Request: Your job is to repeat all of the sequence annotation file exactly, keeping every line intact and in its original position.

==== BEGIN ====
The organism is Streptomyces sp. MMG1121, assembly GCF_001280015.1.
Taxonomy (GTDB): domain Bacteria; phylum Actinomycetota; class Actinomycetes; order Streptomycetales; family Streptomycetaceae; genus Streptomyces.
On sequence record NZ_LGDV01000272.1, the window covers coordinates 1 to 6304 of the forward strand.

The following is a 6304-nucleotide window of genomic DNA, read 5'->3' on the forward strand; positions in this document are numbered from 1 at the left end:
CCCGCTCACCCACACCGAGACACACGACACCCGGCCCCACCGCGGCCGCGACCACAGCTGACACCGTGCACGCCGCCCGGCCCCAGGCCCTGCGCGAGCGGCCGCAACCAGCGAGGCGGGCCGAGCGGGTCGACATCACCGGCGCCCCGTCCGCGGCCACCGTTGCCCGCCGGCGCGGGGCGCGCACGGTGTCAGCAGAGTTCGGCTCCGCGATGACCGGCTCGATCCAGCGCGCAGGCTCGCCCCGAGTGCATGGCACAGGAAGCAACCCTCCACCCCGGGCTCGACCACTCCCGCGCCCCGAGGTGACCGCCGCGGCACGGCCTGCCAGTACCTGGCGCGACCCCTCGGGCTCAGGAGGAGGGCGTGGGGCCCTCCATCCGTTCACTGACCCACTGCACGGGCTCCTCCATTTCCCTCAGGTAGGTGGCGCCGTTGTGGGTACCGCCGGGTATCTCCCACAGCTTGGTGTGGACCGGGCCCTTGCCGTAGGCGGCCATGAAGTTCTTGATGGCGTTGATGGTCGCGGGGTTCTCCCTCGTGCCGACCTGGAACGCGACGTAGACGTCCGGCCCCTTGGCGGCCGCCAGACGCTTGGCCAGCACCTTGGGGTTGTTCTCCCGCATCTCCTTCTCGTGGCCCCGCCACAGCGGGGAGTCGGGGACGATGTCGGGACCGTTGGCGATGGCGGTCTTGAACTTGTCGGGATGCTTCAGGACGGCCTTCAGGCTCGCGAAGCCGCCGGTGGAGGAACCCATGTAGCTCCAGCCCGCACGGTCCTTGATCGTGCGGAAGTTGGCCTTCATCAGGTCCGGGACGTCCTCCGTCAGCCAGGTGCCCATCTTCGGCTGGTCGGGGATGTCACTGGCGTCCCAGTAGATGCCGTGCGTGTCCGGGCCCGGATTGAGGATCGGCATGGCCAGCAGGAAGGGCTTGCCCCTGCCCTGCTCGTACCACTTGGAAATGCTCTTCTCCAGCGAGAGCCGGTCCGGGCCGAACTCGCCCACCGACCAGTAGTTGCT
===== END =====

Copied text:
The organism is Streptomyces sp. MMG1121, assembly GCF_001280015.1.
Taxonomy (GTDB): domain Bacteria; phylum Actinomycetota; class Actinomycetes; order Streptomycetales; family Streptomycetaceae; genus Streptomyces.
On sequence record NZ_LGDV01000272.1, the window covers coordinates 1 to 6304 of the forward strand.

The following is a 6304-nucleotide window of genomic DNA, read 5'->3' on the forward strand; positions in this document are numbered from 1 at the left end:
CCCGCTCACCCACACCGAGACACACGACACCCGGCCCCACCGCGGCCGCGACCACAGCTGACACCGTGCACGCCGCCCGGCCCCAGGCCCTGCGCGAGCGGCCGCAACCAGCGAGGCGGGCCGAGCGGGTCGACATCACCGGCGCCCCGTCCGCGGCCACCGTTGCCCGCCGGCGCGGGGCGCGCACGGTGTCAGCAGAGTTCGGCTCCGCGATGACCGGCTCGATCCAGCGCGCAGGCTCGCCCCGAGTGCATGGCACAGGAAGCAACCCTCCACCCCGGGCTCGACCACTCCCGCGCCCCGAGGTGACCGCCGCGGCACGGCCTGCCAGTACCTGGCGCGACCCCTCGGGCTCAGGAGGAGGGCGTGGGGCCCTCCATCCGTTCACTGACCCACTGCACGGGCTCCTCCATTTCCCTCAGGTAGGTGGCGCCGTTGTGGGTACCGCCGGGTATCTCCCACAGCTTGGTGTGGACCGGGCCCTTGCCGTAGGCGGCCATGAAGTTCTTGATGGCGTTGATGGTCGCGGGGTTCTCCCTCGTGCCGACCTGGAACGCGACGTAGACGTCCGGCCCCTTGGCGGCCGCCAGACGCTTGGCCAGCACCTTGGGGTTGTTCTCCCGCATCTCCTTCTCGTGGCCCCGCCACAGCGGGGAGTCGGGGACGATGTCGGGACCGTTGGCGATGGCGGTCTTGAACTTGTCGGGATGCTTCAGGACGGCCTTCAGGCTCGCGAAGCCGCCGGTGGAGGAACCCATGTAGCTCCAGCCCGCACGGTCCTTGATCGTGCGGAAGTTGGCCTTCATCAGGTCCGGGACGTCCTCCGTCAGCCAGGTGCCCATCTTCGGCTGGTCGGGGATGTCACTGGCGTCCCAGTAGATGCCGTGCGTGTCCGGGCCCGGATTGAGGATCGGCATGGCCAGCAGGAAGGGCTTGCCCCTGCCCTGCTCGTACCACTTGGAAATGCTCTTCTCCAGCGAGAGCCGGTCCGGGCCGAACTCGCCCACCGACCAGTAGTTGCT